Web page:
He joined the company in 1989 as group managing director of Eu Yan Sang Holdings, which was responsible for the Singapore and Malaysia operations. Four years later, Mr Eu organised a management buyout and merged the regional operations with the Eu Yan Sang business in Hong Kong to form the group in 1996. Similarly, he does not expect his children to necessarily take over from him.

"I give my children the flexibility to pursue their dreams. One of my sons has shown interest to be part of the business and he has started to learn the ropes in various divisions of the company as a strategic development manager," he says.


Mr Eu does acknowledge, however, that there are unique challenges operating in a family-run business. For one thing, there is the challenge of ensuring a fair balance between personal and professional relations. The other is getting family members to agree on major decisions.

"We work on getting consensus on major decisions, both within the family members as well as the management group. Of course, there will always be differing opinions, but we try to accommodate everyone's point of view. Tension at the workplace is not uncommon," he says.

Mr Eu stresses that even though it is a family-run business, it is still first and foremost a business, which means that it has to be run professionally. "It must be remembered that the interests of the business takes precedence over the family's interest as there are outside shareholders and other stakeholders to consider," he says.

Apart from the three Eu family members on the board, there are also three other independent directors. Its senior management team is also made up of professionals in the industry, recognised for their expertise.

Ensuring that the business is professionally run is also a key reason that the management has invested much time and effort to groom talent for the company. In 2006, it started an in-house education programme to train their staff on the company's products as well as to raise the levels of customer service.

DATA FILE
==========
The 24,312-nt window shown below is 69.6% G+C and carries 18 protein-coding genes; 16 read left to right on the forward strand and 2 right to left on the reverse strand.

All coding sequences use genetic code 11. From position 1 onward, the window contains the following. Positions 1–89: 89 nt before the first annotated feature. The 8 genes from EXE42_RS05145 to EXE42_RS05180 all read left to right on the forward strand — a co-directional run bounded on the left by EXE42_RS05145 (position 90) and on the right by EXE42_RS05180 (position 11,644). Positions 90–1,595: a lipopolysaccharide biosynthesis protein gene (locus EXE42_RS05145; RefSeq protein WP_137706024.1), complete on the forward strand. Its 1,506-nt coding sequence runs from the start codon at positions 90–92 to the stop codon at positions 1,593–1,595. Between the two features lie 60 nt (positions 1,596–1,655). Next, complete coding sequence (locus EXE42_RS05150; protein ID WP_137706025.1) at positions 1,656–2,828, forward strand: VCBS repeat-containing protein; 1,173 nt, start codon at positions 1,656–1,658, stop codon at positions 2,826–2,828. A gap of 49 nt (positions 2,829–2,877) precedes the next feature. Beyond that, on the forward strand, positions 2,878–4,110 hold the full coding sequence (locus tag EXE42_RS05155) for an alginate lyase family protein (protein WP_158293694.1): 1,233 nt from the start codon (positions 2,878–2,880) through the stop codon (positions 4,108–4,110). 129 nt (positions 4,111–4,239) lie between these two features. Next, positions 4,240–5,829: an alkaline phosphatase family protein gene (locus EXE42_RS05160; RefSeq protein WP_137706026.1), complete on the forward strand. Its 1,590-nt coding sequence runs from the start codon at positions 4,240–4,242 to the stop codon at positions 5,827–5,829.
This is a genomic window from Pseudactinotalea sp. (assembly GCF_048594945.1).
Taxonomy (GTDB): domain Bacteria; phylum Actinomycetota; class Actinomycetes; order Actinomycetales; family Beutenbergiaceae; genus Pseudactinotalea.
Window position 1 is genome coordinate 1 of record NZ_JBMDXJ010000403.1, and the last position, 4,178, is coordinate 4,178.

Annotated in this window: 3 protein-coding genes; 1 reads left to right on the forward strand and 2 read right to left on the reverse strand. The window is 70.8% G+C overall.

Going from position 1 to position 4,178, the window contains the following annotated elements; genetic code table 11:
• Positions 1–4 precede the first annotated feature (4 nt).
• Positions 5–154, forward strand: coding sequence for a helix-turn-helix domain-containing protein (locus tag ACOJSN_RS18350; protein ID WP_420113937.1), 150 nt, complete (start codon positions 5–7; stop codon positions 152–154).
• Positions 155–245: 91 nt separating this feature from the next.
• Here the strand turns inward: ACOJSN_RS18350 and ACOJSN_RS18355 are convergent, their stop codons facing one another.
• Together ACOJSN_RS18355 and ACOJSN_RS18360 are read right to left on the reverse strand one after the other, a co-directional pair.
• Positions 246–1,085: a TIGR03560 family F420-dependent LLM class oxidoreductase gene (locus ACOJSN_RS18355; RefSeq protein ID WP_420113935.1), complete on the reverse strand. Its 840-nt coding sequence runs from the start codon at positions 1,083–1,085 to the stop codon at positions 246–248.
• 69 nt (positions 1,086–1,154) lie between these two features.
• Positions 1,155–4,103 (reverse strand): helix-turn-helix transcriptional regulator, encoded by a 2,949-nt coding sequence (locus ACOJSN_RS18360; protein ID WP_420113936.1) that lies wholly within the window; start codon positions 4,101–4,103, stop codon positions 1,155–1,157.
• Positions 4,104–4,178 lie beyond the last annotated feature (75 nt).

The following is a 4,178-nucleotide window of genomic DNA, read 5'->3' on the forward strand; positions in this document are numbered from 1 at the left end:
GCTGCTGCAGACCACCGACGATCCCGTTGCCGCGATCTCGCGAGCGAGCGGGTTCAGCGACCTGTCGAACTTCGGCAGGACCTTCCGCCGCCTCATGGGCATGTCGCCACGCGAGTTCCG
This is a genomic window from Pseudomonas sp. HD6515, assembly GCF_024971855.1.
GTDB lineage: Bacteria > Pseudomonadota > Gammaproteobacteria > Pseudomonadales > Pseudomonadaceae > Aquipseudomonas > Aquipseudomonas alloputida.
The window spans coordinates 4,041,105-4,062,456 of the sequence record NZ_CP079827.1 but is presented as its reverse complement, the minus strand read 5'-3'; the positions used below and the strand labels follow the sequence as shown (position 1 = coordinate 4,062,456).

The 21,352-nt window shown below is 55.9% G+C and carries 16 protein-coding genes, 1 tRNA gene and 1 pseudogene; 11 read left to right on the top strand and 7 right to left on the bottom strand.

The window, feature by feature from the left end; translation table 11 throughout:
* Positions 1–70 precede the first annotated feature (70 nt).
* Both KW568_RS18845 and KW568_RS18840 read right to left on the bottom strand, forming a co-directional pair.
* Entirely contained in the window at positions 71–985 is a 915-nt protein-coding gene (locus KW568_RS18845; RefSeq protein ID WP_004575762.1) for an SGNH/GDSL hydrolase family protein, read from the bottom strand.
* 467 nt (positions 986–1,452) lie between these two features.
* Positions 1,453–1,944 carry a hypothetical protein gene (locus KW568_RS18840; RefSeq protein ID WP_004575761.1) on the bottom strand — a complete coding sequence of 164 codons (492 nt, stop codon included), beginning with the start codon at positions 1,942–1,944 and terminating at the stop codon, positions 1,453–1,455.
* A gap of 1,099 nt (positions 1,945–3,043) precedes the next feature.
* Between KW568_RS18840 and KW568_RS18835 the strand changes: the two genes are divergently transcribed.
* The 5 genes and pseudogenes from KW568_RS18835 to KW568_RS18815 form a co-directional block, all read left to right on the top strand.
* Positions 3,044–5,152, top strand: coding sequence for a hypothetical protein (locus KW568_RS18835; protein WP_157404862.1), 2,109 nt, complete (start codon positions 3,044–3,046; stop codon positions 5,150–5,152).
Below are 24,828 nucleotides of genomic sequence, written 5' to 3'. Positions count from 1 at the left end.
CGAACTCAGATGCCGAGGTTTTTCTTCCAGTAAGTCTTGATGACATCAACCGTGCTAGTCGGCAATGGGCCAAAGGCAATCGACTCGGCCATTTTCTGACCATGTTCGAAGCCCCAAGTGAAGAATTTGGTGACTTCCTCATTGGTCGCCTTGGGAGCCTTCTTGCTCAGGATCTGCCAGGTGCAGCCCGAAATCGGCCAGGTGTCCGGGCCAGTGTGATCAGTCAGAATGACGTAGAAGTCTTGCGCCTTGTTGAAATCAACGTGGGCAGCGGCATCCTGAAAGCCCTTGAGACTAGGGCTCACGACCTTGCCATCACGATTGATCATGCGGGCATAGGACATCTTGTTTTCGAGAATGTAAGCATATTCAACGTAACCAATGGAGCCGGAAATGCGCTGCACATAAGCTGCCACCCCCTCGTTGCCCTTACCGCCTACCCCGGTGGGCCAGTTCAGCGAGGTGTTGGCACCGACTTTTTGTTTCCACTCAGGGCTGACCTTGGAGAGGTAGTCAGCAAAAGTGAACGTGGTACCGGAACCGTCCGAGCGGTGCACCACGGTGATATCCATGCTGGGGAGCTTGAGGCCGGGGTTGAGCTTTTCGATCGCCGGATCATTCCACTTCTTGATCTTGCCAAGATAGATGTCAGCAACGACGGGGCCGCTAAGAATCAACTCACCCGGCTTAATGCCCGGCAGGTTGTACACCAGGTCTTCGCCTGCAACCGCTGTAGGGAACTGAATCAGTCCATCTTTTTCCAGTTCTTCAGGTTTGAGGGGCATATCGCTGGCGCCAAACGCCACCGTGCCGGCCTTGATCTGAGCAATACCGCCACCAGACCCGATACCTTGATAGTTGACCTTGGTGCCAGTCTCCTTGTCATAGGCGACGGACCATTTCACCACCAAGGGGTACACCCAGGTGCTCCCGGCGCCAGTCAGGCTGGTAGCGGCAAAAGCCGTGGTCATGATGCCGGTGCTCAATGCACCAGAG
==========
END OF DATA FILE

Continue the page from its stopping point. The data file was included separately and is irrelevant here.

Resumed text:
Last year, the company also established a professional academy that provides professional development courses and programmes to people in the industry for both its own staff and non-employees in Singapore and South-east Asia. At the same time, Eu Yan Sang provides opportunities for its employees to move across geographic locations to acquire new skills and work experience.

Mr Eu believes that professional and family values will drive the company for the next 135 years. He wants Eu Yan Sang to open up new markets and reach new segments of customers - especially younger and more tech-savvy consumers - by using new distribution methods including e-commerce.

And while TCM is still not seen as mainstream medical treatment, Mr Eu hopes that this will change with time.

"TCM is currently considered complementary medicine in most countries. Becoming mainstream requires both the market to create the demand and for regulators to keep up with the market."

There are signs that this attitude is slowly changing, particularly among the younger and more health-conscious segments of the population, and Eu Yan Sang is poised to capitalise on this changing dynamic.

Above all, however, Mr Eu's greatest hope is that family values continue to drive Eu Yan Sang forward

He says: "We want to be around for the next 135 years to help to improve the health of the communities, and we will stay true to our vision and values to ensure this longevity."